US STOCKS-Wall Street ends sharply lower on bank contagion fears


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      First Republic Bank tumbles on suspending dividend

      SVB Financial seeks bankruptcy protection

      FedEx jumps on full-year profit forecast raise

      Indexes down: Dow 1.19%, S&P 1.10%, Nasdaq 0.74%

 (Adds market details after close of trading, updates prices)
    By Stephen Culp
       NEW YORK, March 17 (Reuters) - Wall Street closed lower
on Friday, marking the end of a tumultuous week dominated by an
unfolding crisis in the banking sector and the gathering storm
clouds of possible recession.
    All three indexes ended the session deep in negative
territory, with financial stocks  .SPNY  down the most among the
major sectors of the S&P 500.
    For the week, while the benchmark S&P 500 ended higher than
last Friday's close, the Nasdaq and the Dow posted weekly 
    SVB Financial Group  SIVB.O  announced it would seek Chapter
11 bankruptcy protection, the latest development in an ongoing
drama that began last week with the collapse of Silicon Valley
Bank and Signature Bank  SBNY.O , which sparked fears of
contagion throughout the global banking system.
    "(The sell-off) is a bit of an overreaction," said Oliver
Pursche, senior vice president at Wealthspire Advisors in New
York. "However, there is validity to some of the concerns
regarding overall liquidity and a potential liquidity crunch."
    Those concerns have spread to Europe, as Credit Suisse
 CSGN.S  shares stumbled over liquidity worries, prompting
policymakers to scramble to reassure markets.
    "This goes a lot further than just a run on SVB or First
Republic, it goes to the real impact these interest rate hikes
are having on capital and balance sheets," Pursche added. "And
you're seeing it impact large institutions like Credit Suisse,
and that’s got people rattled." 
    Over the last two weeks, the S&P Banking index  .SPXBK  and
the KBW Regional Banking index  .KRX  plunged by 4.6% and 5.4%,
respectively, their largest two-week drops since March 2020.
    First Republic Bank  FRC.N  plunged 32.8% after the bank
announced it was suspending its dividend, reversing Thursday's
surge which was sparked by an unprecedented $30 billion rescue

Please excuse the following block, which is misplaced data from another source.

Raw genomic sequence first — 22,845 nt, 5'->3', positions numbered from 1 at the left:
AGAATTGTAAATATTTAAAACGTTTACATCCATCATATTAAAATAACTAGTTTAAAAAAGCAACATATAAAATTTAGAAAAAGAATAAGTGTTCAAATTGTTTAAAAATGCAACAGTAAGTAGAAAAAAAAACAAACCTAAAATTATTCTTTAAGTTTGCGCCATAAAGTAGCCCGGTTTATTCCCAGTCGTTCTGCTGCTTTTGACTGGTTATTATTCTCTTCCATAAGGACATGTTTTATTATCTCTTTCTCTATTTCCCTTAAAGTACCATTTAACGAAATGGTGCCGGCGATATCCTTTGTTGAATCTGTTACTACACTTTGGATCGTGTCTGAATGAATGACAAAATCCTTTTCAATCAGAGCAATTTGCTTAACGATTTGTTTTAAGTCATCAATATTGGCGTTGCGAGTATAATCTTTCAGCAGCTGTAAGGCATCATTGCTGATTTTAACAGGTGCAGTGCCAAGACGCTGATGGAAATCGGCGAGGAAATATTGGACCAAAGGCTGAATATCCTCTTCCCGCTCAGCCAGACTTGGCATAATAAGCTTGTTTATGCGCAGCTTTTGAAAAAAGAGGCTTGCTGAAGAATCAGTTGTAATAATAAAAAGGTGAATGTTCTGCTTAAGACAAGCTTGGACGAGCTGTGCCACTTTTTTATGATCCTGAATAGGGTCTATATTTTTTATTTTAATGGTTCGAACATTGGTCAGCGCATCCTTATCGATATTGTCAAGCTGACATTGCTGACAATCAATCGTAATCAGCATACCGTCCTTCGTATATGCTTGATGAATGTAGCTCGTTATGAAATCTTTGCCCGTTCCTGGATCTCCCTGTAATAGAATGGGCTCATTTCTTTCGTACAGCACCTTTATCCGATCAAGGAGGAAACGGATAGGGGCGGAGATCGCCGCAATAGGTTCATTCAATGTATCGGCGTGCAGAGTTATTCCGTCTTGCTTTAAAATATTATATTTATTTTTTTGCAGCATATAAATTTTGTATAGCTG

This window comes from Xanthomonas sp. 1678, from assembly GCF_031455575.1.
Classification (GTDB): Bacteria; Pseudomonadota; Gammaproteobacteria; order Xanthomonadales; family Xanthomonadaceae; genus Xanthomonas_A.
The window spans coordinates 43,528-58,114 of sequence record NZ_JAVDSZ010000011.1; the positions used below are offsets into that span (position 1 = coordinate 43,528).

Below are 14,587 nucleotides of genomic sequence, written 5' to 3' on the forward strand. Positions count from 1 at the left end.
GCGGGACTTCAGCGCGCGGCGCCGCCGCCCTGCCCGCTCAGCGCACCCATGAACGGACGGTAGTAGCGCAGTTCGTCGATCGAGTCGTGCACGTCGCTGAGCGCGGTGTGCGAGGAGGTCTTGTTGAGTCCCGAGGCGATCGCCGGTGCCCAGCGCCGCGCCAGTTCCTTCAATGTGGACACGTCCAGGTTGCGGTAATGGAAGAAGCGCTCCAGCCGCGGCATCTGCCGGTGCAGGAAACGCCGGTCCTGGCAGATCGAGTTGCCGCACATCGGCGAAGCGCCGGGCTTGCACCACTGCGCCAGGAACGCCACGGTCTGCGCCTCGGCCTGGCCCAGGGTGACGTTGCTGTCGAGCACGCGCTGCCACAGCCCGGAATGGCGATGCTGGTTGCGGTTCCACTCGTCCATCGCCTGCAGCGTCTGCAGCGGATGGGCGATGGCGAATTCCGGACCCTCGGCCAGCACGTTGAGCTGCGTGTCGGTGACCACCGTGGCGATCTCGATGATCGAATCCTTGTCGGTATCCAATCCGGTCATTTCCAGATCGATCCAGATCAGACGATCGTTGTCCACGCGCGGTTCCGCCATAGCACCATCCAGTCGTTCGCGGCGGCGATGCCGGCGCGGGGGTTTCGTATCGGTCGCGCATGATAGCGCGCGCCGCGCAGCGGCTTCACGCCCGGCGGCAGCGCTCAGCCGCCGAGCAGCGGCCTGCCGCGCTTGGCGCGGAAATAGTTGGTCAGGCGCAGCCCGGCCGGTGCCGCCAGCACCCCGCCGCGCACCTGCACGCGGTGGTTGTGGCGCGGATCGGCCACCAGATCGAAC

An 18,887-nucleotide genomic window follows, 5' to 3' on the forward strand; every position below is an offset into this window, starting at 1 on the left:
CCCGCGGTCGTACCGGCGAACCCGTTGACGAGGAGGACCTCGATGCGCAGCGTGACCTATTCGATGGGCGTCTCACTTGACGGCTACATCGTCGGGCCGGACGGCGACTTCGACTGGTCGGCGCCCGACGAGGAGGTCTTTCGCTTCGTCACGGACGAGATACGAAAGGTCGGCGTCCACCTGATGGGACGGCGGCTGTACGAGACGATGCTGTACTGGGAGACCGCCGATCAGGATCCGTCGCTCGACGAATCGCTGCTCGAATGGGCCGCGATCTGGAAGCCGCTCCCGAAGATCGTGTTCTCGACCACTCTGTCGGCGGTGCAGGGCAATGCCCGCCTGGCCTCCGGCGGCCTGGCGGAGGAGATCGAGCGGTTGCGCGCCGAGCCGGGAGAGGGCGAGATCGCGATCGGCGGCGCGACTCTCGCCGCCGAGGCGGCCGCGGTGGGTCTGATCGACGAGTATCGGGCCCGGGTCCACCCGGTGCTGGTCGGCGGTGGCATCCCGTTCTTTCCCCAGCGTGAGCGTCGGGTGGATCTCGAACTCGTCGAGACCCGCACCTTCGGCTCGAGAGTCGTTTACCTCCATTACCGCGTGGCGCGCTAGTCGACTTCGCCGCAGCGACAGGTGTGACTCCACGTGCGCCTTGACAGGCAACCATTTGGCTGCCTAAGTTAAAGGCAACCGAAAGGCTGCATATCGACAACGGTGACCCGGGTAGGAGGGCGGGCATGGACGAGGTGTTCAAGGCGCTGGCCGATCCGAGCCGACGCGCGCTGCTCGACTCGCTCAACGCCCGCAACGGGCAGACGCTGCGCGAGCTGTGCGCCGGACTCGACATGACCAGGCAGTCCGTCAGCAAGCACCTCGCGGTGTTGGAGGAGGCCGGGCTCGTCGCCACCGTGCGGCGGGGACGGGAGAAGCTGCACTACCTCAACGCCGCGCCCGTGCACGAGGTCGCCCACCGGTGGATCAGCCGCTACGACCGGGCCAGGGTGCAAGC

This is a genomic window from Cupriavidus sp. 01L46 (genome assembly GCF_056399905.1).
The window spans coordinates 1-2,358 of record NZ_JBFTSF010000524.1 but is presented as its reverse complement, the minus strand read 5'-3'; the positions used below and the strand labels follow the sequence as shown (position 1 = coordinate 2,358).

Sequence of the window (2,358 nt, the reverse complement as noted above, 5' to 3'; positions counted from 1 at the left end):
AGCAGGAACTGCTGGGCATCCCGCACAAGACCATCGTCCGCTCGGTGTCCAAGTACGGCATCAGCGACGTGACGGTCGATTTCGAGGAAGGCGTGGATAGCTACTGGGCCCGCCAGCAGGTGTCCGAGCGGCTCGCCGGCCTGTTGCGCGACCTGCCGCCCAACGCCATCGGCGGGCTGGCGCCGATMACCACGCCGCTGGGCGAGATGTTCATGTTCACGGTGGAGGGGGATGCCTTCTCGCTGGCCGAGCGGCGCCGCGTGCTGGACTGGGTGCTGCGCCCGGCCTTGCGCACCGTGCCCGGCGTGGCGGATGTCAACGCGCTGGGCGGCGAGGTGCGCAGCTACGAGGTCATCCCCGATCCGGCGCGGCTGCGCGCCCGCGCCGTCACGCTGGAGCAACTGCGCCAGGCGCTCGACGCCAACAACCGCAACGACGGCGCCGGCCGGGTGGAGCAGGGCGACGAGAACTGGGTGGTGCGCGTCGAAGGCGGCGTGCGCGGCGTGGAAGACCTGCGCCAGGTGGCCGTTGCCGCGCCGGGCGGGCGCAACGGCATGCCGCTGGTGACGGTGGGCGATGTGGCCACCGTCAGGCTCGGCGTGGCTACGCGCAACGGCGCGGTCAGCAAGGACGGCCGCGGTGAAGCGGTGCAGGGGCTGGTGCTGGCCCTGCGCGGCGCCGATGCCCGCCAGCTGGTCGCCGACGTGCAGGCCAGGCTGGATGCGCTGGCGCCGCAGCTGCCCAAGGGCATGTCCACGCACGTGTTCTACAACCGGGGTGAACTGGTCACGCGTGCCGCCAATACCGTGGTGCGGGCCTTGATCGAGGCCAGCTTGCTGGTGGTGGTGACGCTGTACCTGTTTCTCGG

package from large financial institutions
    Among First Republic's peers, PacWest Bancorp  PACW.O  fell
19.0% while Western Alliance  WAL.N  slid 15.1%.
    U.S.-traded shares of Credit Suisse also closed sharply
lower, down 6.9%.
    Investors now turn their gaze to the Federal Reserve's
two-day monetary policy meeting next week.
    In view of recent developments in the banking sector and
data suggesting a softening economy, investors have adjusted
their expectations regarding the size and duration of the Fed's
restrictive interest rate hikes.
    "This mini banking crisis has increased the chance of
recession and accelerated the slowdown timeline for the
economy," Pursche said. "It's natural that the Fed should
re-examine its course of action, but it's still very clear that
while inflation is slowing it's still very much a concern and
needs to be brought under control."
    At last glance, financial markets have priced in a 60.5%
likelihood that the central bank will raise its key target rate
by 25 basis points, and a 39.5% probability that it will let the
current rate stand, according to CME's FedWatch tool.
    The Dow Jones Industrial Average  .DJI  fell 384.57 points,
or 1.19%, to 31,861.98, the S&P 500  .SPX  lost 43.64 points, or
1.10%, to 3,916.64 and the Nasdaq Composite  .IXIC  dropped
86.76 points, or 0.74%, to 11,630.51.
    All 11 major sectors of the S&P 500 ended the session in
negative territory.
    On the upside, FedEx Corp  FDX.N  jumped 8.0% after hiking
its current fiscal year forecast.
    Declining issues outnumbered advancing ones on the NYSE by a
4.07-to-1 ratio; on Nasdaq, a 2.94-to-1 ratio favored decliners.
    The S&P 500 posted 5 new 52-week highs and 20 new lows; the
Nasdaq Composite recorded 29 new highs and 320 new lows.
    Volume on U.S. exchanges was 19.41 billion shares, compared
with the 12.49 billion average over the last 20 trading days.   

 (Reporting by Stephen Culp in New York
Additional reporting by Shubham  Batra and Amruta Khandekar in
Editing by Matthew Lewis)
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